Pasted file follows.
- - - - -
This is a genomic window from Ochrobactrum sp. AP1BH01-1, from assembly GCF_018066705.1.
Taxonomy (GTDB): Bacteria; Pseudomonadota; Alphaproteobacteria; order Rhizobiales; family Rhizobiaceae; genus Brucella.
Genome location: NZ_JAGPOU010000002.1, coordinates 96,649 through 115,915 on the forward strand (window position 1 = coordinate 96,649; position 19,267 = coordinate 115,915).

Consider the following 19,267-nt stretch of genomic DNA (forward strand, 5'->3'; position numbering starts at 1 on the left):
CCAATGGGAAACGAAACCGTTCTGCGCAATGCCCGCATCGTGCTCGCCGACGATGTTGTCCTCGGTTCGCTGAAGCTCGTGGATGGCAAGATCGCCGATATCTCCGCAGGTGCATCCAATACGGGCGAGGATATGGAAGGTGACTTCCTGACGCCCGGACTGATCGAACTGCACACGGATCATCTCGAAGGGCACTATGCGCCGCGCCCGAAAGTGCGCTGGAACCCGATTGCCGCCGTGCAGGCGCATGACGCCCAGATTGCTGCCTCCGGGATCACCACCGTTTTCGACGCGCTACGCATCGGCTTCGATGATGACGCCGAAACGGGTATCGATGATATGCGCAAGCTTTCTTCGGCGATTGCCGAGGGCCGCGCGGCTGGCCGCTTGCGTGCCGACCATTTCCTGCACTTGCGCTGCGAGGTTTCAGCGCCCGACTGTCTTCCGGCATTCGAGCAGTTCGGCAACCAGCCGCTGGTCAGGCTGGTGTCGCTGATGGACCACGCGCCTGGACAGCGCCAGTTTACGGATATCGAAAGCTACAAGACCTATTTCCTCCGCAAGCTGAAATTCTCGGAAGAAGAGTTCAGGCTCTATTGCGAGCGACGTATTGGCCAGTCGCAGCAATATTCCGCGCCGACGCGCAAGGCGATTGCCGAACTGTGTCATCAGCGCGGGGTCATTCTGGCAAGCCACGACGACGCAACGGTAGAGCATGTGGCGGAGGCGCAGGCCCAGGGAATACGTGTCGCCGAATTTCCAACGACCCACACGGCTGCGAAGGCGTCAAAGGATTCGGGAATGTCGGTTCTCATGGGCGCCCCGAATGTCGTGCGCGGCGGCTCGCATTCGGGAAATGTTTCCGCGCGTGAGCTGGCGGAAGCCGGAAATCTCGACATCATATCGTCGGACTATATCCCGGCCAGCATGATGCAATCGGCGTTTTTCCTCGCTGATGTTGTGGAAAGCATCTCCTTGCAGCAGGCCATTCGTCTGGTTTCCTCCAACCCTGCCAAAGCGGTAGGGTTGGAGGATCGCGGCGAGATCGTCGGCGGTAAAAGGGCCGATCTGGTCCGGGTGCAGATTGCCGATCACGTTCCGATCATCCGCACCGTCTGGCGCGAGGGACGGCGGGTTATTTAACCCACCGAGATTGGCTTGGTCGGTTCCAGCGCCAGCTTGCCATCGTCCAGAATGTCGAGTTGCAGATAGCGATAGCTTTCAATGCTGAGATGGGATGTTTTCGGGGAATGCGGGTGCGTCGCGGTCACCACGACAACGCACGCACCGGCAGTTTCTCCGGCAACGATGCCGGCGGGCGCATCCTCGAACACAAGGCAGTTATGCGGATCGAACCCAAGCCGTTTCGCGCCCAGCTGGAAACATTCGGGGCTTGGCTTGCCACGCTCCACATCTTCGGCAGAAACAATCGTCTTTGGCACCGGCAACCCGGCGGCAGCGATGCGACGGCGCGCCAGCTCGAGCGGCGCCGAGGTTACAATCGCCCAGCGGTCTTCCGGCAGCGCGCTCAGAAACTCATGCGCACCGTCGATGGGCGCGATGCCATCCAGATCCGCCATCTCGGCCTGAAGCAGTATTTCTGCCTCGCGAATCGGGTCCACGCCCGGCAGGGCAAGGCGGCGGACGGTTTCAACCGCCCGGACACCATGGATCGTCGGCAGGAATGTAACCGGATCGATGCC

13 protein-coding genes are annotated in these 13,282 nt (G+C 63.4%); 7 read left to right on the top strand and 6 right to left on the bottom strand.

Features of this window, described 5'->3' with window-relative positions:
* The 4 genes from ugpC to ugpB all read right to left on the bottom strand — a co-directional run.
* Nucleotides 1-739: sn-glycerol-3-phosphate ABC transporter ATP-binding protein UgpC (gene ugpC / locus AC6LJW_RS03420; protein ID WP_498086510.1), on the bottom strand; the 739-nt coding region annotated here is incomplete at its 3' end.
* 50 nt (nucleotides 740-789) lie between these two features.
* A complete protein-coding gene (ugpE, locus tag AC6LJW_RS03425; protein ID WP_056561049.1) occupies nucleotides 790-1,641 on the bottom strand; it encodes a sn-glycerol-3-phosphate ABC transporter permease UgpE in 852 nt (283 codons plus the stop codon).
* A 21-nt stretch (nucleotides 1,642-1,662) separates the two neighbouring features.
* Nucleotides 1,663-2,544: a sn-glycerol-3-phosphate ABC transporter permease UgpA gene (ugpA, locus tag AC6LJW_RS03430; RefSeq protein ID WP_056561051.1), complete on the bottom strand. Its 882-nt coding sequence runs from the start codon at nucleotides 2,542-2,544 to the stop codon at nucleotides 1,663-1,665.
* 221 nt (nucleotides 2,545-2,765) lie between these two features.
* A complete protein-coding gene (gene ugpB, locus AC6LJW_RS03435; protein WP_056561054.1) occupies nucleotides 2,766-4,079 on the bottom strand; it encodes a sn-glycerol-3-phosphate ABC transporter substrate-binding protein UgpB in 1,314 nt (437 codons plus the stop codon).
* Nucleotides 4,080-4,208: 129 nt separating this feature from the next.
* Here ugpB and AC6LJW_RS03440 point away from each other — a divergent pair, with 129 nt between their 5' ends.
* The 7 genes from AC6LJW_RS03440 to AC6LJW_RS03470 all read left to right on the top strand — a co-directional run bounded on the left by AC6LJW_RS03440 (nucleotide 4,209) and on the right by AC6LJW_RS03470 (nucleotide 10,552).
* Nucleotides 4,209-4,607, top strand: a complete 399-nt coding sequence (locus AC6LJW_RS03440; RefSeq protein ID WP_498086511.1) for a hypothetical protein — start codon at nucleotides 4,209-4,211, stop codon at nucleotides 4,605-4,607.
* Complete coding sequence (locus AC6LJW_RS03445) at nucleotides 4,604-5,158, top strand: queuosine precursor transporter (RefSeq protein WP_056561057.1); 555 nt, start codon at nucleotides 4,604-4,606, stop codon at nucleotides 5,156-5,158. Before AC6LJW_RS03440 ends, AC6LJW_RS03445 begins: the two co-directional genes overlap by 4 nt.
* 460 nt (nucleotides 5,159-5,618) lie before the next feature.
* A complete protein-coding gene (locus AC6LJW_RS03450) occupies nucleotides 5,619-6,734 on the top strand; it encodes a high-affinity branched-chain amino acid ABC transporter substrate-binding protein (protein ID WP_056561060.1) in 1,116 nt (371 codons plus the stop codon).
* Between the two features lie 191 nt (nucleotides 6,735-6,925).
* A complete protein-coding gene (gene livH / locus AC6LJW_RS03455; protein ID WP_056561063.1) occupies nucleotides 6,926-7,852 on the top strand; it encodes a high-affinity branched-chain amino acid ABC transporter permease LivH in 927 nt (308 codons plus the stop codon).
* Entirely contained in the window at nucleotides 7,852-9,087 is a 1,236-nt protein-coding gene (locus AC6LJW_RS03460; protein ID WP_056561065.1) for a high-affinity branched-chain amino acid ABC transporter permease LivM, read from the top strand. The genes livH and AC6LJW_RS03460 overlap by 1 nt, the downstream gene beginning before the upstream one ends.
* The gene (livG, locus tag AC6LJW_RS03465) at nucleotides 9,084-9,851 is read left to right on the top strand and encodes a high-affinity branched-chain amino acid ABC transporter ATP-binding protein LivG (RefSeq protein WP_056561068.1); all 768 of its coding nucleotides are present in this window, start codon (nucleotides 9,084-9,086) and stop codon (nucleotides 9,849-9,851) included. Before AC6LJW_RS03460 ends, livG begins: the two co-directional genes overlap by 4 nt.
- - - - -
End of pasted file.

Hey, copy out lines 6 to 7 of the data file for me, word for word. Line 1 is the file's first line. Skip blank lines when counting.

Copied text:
13 protein-coding genes are annotated in these 13,282 nt (G+C 63.4%); 7 read left to right on the top strand and 6 right to left on the bottom strand.

Features of this window, described 5'->3' with window-relative positions: